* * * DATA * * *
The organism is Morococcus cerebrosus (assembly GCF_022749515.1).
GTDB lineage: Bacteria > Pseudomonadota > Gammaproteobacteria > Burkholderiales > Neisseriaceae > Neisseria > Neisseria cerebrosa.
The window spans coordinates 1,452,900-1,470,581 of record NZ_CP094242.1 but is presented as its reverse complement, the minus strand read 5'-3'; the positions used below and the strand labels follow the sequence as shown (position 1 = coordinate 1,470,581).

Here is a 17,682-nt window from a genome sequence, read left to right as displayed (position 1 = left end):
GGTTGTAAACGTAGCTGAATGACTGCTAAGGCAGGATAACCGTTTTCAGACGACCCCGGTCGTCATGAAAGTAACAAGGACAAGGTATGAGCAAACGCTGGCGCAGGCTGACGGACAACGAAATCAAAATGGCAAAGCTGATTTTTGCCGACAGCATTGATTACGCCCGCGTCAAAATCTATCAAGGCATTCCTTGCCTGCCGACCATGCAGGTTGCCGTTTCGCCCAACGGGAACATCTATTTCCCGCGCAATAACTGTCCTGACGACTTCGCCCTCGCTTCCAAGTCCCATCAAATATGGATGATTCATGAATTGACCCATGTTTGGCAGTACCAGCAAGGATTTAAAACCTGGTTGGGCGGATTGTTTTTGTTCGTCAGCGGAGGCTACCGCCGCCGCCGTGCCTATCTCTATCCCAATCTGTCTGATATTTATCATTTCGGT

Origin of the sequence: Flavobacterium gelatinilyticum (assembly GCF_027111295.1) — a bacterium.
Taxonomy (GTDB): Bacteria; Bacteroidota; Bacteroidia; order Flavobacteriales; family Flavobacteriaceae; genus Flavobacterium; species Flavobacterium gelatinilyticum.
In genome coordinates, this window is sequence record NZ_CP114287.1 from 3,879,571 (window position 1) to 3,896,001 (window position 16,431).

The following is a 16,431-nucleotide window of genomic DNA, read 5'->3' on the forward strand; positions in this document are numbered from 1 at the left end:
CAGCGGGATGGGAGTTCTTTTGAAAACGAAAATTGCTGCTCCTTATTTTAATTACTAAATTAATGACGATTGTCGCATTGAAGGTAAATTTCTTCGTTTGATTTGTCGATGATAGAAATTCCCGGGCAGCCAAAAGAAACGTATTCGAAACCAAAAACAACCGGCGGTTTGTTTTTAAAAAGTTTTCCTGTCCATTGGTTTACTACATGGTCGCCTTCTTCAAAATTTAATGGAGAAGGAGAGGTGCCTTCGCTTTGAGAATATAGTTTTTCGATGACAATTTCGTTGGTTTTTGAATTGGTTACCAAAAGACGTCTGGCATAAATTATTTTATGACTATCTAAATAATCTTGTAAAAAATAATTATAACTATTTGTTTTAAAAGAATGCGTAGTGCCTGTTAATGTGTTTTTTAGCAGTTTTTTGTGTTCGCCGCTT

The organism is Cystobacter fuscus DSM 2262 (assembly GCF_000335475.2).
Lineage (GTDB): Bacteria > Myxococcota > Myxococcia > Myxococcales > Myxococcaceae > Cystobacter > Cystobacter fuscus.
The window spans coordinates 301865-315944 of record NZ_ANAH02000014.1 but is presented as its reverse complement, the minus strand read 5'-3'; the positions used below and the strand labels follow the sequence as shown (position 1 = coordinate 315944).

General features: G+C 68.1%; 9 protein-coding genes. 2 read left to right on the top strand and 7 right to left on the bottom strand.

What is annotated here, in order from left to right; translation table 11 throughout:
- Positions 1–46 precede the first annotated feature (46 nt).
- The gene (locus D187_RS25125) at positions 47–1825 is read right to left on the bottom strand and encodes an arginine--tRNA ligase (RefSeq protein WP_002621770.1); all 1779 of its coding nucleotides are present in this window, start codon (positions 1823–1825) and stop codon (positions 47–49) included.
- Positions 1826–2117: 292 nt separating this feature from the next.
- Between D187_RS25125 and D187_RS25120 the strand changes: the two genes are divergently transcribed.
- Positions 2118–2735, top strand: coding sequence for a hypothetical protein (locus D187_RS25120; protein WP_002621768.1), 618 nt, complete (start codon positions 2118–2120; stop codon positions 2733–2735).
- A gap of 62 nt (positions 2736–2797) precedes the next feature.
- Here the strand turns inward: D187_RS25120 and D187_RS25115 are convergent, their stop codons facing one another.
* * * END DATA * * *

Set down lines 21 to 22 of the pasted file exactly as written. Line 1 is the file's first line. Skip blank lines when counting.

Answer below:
- A gap of 62 nt (positions 2736–2797) precedes the next feature.
- Here the strand turns inward: D187_RS25120 and D187_RS25115 are convergent, their stop codons facing one another.